The Simple Solution That Could Have Prevented Data Breach At JPMorgan

Media Division | December 25, 2014

The massive data breach at JPMorgan Chase could have been prevented with a simple security solution, according to new data.

The company close to the investigation told the New York Times that the US-based bank and financial company pays approximately $250 million annually to secure its system. But the company is embarrassed that it suffered a breach due to employee negligence.

The bank became a victim of a cyberattack last year in late August. It was revealed in October that hackers managed to breach the data of 7 million small businesses and 76 million households.

The attack included the compromise of JPMorgan’s customers’ addresses, names, email addresses and phone numbers, as well as information about business line customers were affiliated with.

One compromised password was reported to be the root cause of the event. Things could have been prevented there, but the firm’s security team didn’t update one of its servers with two-factor authentication, according to anonymous sources referenced in the NYT report.

Two-factor authentication provides an extra layer of security access. In addition to a regular password, it sends a user a unique code to his/her smartphone. The single server at JPMorgan, without this feature, left the bank vulnerable to intrusion since it only required the hacker to enter login credentials and no secondary code.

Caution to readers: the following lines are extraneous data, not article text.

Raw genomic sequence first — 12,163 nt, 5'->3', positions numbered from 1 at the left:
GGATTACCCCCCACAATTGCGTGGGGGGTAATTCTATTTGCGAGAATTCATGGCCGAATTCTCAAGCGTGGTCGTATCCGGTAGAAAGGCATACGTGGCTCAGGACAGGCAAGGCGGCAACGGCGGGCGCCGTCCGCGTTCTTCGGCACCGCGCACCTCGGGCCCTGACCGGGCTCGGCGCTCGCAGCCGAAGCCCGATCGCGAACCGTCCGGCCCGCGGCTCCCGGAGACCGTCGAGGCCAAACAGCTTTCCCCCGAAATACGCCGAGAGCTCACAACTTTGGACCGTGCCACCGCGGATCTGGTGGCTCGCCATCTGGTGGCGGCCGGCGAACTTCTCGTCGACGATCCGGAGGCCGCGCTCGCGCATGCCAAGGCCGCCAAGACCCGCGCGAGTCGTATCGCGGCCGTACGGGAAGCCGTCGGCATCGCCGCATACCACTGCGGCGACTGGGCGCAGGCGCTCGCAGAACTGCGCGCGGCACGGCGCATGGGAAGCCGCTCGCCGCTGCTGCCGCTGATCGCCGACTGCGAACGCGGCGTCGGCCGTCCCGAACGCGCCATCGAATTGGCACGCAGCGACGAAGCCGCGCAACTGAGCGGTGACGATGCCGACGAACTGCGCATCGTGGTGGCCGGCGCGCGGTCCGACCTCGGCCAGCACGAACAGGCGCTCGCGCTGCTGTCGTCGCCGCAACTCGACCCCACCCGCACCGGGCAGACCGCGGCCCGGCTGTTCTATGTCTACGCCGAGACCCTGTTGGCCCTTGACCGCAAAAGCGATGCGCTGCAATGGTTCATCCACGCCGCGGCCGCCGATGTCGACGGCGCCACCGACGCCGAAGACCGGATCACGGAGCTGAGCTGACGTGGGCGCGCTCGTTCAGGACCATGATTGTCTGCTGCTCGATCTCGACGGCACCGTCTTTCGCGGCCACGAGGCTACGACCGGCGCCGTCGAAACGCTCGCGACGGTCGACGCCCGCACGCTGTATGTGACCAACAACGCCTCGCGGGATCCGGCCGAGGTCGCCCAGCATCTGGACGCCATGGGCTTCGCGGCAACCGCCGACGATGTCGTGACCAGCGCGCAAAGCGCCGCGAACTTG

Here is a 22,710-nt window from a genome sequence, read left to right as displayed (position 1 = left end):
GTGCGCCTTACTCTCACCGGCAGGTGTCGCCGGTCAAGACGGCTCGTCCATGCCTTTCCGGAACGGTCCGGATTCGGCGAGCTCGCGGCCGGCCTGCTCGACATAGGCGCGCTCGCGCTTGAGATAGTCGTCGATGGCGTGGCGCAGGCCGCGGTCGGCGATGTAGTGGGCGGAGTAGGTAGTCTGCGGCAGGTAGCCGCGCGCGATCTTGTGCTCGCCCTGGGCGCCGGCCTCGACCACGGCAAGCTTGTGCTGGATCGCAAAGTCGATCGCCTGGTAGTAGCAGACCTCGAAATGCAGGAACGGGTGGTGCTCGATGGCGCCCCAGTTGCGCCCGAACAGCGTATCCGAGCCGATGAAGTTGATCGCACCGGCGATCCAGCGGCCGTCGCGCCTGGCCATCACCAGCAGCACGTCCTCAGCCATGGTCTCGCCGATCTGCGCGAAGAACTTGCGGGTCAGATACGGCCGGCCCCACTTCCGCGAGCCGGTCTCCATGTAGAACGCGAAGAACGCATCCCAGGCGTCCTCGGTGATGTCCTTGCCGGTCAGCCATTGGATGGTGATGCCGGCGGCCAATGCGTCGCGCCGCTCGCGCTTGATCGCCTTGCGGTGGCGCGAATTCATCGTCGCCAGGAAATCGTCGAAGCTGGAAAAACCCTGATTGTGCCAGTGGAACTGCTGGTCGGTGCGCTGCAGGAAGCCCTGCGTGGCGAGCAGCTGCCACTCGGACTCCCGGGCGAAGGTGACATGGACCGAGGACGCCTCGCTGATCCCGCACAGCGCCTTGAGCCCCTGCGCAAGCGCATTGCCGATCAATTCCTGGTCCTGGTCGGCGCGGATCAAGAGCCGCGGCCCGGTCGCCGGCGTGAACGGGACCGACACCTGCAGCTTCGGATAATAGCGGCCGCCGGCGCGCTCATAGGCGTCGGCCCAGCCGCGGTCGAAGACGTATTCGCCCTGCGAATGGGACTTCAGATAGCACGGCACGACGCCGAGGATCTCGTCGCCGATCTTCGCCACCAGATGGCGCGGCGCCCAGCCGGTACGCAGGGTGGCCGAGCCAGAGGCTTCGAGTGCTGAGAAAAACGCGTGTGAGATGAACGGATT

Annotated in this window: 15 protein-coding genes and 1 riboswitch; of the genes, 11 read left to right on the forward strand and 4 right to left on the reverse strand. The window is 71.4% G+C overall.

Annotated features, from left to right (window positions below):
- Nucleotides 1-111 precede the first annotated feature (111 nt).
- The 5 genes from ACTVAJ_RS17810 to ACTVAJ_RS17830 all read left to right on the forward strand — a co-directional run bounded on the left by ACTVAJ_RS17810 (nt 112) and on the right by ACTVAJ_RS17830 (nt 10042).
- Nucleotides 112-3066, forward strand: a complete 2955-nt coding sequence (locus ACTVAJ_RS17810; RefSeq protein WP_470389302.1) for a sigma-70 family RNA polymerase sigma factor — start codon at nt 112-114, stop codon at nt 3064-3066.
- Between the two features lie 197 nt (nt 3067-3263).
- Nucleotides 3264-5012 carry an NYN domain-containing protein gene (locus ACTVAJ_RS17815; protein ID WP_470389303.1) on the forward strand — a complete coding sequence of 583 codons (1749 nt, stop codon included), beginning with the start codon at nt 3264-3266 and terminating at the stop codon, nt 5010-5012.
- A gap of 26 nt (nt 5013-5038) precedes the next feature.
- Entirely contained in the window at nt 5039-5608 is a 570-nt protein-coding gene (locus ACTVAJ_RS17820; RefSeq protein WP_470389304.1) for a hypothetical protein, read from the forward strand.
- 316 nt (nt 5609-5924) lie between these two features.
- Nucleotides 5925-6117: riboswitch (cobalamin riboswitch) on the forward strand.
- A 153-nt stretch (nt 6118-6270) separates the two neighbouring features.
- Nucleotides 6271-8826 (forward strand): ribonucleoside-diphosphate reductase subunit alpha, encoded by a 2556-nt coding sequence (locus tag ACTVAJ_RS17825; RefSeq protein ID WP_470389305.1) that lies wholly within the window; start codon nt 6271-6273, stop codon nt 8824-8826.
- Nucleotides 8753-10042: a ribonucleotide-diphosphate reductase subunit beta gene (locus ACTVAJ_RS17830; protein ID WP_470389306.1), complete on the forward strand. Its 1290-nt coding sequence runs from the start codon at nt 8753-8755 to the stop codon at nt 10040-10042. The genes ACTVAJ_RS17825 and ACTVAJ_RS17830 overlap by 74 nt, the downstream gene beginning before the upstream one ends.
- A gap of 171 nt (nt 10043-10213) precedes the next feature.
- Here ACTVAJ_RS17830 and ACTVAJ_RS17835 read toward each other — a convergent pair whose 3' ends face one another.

Times says the bank is now conducting a top-to-bottom internal review with the aim to weed out security holes in its network, and make sure that it doesn’t face public embarrassment in the future.

JPMorgan Chase reassures that no social security numbers or account information were compromised in the breach. The information that was exploited could have been taken via phishing scams, such as calls purporting to be from the company and malicious email messages.

“These criminals accessed customer contact information, but no account information”, stated Patricia Wexler, a spokeswoman for the bank. “We have seen no evidence of fraud as a result of this”.

The bank states it will never ask its customers for personal information in a text message or email, so if you receive a suspicious message, report it to JPMorgan Chase. The bank also published a detailed guide to help customers pick phishing frauds.

When the attack was first reported in August, the FBI was investigating whether there was any involvement from Russia. The belief came from the fact that Russia wasn’t pleased with the US sanctions that came following the country’s actions in Ukraine. While that option was ruled out later, the origins of the attack remain unknown.

The bank’s antiquated systems have been purported as the entry point for the ease of the adversary’s entry. JPMorgan has integrated the networks of smaller financial institutions it has acquired over the years. An insider told the NYT that it’s not uncommon for old company names to randomly show up in JPMorgan URLs.

Apart from two-factor authentication, JPMorgan and other financial institutions can leverage external cyber intelligence solutions like Massive’s Strixus. Such an option enables financial firms to integrate real-time actionable intelligence in their security implementations for counter-measures and proactive actions against attacks to their digital infrastructure.

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